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The situation on the ground in Myanmar continues to deteriorate. In the initial days after the February 1 military coup, the junta seemed somewhat reluctant to use brutal force to disperse demonstrations and curtail online and mobile communications. But in recent weeks, as the civil disobedience movement in Myanmar has grown in strength and size, and has convinced many civil servants and other workers to walk off the job, the junta has reacted with brutal fury. It has declared martial law in several parts of the country, including areas of Yangon, and has stepped up the pace of detentions, assaults, and killings of protestors and other civilians. Just this past week, some fifty people last Sunday were killed as authorities opened fire on demonstrators in Yangon and other areas, and the military also has increased Internet blackouts and other communications shutdowns in many parts of the country. (Some two hundred people have been killed since the coup, according to an estimate released by the United Nations High Commissioner for Human Rights.)
With communications increasingly shut down, it seems likely the military will step up arrests and killings, in areas where it is becoming increasingly difficult for people to get information out. The junta also has cracked down on independent media, forcing many outlets to close or move into exile, and further limiting coverage of potential atrocities. Some demonstrators have fought back with makeshift weapons, and some have attacked Chinese factories in the country.
Foreign countries have multiple options for increasing the pressure on the Myanmar junta and supporting the civil disobedience movement—boosting targeting sanctions on military leaders and military holding companies, for instance—but they also must prepare for massive refugee outflows from Myanmar. In prior eras of protests and/or military crackdowns, like in the late 1980s, in 2007, and in 2017–18 in Rakhine State, many Myanmar nationals streamed across borders to Bangladesh, India, and Thailand, and also sought refuge further on in places like Indonesia, Malaysia, the United States, and other developed countries.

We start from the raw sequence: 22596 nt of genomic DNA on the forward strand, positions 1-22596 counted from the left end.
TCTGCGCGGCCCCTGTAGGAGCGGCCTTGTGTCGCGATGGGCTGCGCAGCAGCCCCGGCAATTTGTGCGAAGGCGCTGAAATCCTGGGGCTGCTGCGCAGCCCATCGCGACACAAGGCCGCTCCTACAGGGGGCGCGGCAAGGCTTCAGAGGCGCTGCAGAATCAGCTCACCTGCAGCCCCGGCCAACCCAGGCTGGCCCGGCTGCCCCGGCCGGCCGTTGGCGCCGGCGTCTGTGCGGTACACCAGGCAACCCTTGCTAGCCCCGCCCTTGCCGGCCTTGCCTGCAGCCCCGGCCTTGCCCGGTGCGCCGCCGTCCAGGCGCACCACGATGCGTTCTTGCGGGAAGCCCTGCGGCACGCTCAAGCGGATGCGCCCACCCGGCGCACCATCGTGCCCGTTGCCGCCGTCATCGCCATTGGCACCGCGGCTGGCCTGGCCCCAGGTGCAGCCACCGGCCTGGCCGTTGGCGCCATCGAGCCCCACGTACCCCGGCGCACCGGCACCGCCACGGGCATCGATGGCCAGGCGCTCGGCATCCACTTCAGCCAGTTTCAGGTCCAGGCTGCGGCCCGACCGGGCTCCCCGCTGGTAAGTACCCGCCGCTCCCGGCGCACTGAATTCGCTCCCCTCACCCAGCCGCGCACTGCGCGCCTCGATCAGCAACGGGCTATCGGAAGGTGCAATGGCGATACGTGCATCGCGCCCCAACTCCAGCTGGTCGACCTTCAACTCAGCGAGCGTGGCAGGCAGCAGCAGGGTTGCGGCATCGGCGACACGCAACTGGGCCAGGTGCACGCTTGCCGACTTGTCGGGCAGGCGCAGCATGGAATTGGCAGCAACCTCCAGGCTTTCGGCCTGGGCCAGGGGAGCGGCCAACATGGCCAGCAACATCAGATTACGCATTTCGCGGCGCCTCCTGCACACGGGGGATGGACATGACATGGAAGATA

Besides applying pressure, indeed, countries in the region and globally should make it easier for Myanmar nationals who manage to leave the country to get temporary asylum in other countries, and possibly permanent asylum as well. Unfortunately, some Southeast Asian neighbors appear to be taking the opposite approach: Malaysia deported some one thousand Myanmar nationals in February, despite the coup and the deteriorating security situation in Myanmar, and the Thai authorities reportedly have been pushing back Myanmar nationals fleeing the country into Thailand. Thai officials have told Reuters that they anticipate a surge of Myanmar nationals fleeing to the kingdom, and said they had set aside an area in the border region of Mae Sot for fleeing Myanmar nationals, but their history of pushing back migrants does not bode well.
The Biden administration admirably has granted Temporary Protected Status to Myanmar nationals in the United States, so that they do not have to immediately return to Myanmar. But this status only affects a small number of people already in the United States—around 1,600, by some estimates, who will get eighteen months of Temporary Protected Status. The administration should consider applying pressure on Thailand not to push back Myanmar nationals and to allow the UN High Commissioner for Refugees access to people fleeing Myanmar, and pushing for an emergency conference of major powers who could provide aid for countries, like India and Thailand, receiving incoming Myanmar nationals and possibly could also agree to take in certain amounts of people fleeing Myanmar.
The Biden administration also should make good on its promises to significantly raise the limit on the number of refugees admitted to the United States for the next fiscal year. This might not immediately help people fleeing Myanmar. But the State Department’s report on Biden’s plan for refugee admissions notes that the coup and instability in Myanmar likely will cause a “renewed flow of people fleeing Burma. Raising the refugee cap significantly would provide many more opportunities for Myanmar nationals who had already made it out of the country to neighboring states to come to the United States as refugees.